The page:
Published 2011

Pythagoras (say "pie-thag-or-as") of Samos was a Greek philosopher who lived from about 580 BC to about 500 BC. He made important developments in mathematics, astronomy, and the theory of music.

Pythagoras spent much of his life studying mathematics and formed a special school where members followed strict rules, such as never eating meat. Pythagoras believed that everything in the world could be explained by numbers and his school worked hard to try to learn enough about numbers to be able to understand the universe.

This is someone's idea of what Pythagorus might have looked like

Some of the things they believed about numbers seem odd to us now. For example, numbers were thought to have their own special nature. Pythagoreans thought numbers were male or female, ugly or beautiful, or had a special meaning.

1 is the number of reason.

2 is the first even or female number, the
number of opinion.

3 is the first true male number, the
number of harmony.

4 is the number of justice or
retribution.

5 means marriage.

6 is creation ...and so on.

Other ideas they worked on are things you still learn about in school and that mathematicians still use. Some of these are:

Odd numbers, like 1, 3, 5, 7, 9, 11

Even numbers, like 2, 4, 6, 8, 10,
12

Triangular numbers, like 1, 3, 6, 10,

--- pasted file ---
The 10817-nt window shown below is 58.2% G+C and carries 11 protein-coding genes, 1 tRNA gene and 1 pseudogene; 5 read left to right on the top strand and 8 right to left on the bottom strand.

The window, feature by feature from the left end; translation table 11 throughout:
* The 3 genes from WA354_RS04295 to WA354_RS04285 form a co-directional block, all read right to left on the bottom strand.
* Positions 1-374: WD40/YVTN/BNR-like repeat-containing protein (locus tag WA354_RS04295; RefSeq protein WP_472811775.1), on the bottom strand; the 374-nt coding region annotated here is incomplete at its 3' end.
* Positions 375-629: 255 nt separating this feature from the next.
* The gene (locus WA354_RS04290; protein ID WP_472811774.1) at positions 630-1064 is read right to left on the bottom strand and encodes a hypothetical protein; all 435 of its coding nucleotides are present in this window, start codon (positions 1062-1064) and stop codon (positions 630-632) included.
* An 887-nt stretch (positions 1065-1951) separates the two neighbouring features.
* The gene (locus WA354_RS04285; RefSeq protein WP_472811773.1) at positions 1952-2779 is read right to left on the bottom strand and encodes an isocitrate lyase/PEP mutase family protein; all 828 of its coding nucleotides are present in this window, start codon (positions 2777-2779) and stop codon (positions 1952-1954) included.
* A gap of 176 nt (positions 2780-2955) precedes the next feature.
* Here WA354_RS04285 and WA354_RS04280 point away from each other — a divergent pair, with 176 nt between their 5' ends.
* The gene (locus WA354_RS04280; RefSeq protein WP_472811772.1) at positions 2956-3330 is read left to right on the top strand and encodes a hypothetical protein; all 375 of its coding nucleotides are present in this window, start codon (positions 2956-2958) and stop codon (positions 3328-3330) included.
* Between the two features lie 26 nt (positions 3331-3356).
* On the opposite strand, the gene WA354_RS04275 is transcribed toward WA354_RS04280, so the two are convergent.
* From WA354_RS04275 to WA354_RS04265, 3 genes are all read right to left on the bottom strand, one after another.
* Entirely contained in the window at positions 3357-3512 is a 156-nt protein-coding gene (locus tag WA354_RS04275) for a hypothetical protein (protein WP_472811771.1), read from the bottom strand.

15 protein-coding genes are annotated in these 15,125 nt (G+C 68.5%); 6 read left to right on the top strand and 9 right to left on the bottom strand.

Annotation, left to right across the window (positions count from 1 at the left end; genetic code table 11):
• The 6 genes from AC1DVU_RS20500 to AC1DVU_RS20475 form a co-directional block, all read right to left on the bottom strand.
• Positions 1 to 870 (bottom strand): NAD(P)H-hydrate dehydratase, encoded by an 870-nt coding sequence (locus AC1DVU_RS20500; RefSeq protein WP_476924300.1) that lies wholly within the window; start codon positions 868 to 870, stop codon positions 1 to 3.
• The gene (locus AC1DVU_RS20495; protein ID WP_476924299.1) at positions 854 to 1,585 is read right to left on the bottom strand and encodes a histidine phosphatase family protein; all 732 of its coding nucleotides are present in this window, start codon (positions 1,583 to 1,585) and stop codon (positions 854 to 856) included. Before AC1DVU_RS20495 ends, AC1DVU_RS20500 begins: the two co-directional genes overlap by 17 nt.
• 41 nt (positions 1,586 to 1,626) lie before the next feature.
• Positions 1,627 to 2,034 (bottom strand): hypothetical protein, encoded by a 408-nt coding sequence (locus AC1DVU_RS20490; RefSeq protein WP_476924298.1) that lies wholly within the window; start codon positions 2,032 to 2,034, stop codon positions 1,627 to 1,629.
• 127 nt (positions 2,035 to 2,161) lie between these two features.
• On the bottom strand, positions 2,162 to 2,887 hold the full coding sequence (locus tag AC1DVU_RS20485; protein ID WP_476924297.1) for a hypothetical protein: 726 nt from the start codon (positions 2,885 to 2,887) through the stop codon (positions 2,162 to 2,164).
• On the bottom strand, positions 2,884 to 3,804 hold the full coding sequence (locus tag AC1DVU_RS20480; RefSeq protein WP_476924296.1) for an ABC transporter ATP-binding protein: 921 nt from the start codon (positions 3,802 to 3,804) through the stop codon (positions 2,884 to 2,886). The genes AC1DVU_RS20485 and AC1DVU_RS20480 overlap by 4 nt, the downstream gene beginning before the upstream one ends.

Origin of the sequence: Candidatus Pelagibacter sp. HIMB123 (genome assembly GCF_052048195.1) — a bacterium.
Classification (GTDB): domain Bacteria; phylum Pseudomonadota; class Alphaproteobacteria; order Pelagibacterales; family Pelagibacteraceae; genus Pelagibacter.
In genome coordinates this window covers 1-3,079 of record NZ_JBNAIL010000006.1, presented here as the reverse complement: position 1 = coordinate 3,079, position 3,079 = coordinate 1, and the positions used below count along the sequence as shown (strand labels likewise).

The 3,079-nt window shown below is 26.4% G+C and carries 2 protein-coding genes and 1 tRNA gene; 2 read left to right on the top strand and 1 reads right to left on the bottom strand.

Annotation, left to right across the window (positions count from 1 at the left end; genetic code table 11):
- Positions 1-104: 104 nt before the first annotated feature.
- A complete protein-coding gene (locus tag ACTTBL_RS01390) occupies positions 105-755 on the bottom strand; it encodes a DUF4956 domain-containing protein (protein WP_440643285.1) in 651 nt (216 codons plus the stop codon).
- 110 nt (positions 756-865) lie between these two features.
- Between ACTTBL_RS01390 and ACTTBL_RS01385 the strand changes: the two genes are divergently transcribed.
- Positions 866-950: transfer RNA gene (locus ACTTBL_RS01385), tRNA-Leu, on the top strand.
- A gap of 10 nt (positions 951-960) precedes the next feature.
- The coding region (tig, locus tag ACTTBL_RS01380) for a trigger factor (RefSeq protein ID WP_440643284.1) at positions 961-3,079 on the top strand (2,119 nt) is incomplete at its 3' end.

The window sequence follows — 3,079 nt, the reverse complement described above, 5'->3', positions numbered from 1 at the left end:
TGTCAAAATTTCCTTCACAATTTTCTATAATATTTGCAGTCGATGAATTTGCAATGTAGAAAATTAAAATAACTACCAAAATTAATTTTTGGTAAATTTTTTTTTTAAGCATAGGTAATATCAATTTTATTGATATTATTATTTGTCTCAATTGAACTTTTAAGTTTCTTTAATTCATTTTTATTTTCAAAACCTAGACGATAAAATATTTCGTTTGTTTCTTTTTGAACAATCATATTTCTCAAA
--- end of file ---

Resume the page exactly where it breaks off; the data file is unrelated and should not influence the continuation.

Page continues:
15

Square numbers, like 1, 4, 9, 16, 25

The school of Pythagoras also studied shapes and were particularly interested in triangles. One theorem (a statement of an idea) they worked on was:

The sum of the angles of a triangle is equal to two right angles .

This means that if you take any triangle, tear off the corners and fit them together like a puzzle, you will make a straight line (that is the same as two right-angles).

Perhaps the most famous theorem in the world is known as Pythagoras' theorem. It is thought that it was known to the Babylonians 1000 years earlier but Pythagoras may have been the first to prove it.

The theorem is: for a right-angled triangle the square on the hypotenuse is equal to the sum of the squares on the other two sides.

'Hypotenuse' is the name given to the side that is opposite the right angle.

In this example, Side a is 3 cm
long, so the area of the square on that side is 3 x 3 = 9.

Side b is 4 cm long, so the area of
the square on that side is 4 x 4 = 16.

Side c is 5 cm long, so the area of
the square on that side is 5 x 5 = 25.

Pythagoras' theorem says that if we
add the smaller squares together we should get the big square: 9 +
16 = 25

This can be written as can be
written as $ a^{2} + b^{2} = c^{2} $

If you would like to find out more about Pythagoras visit the St Andrews History of Mathematics website.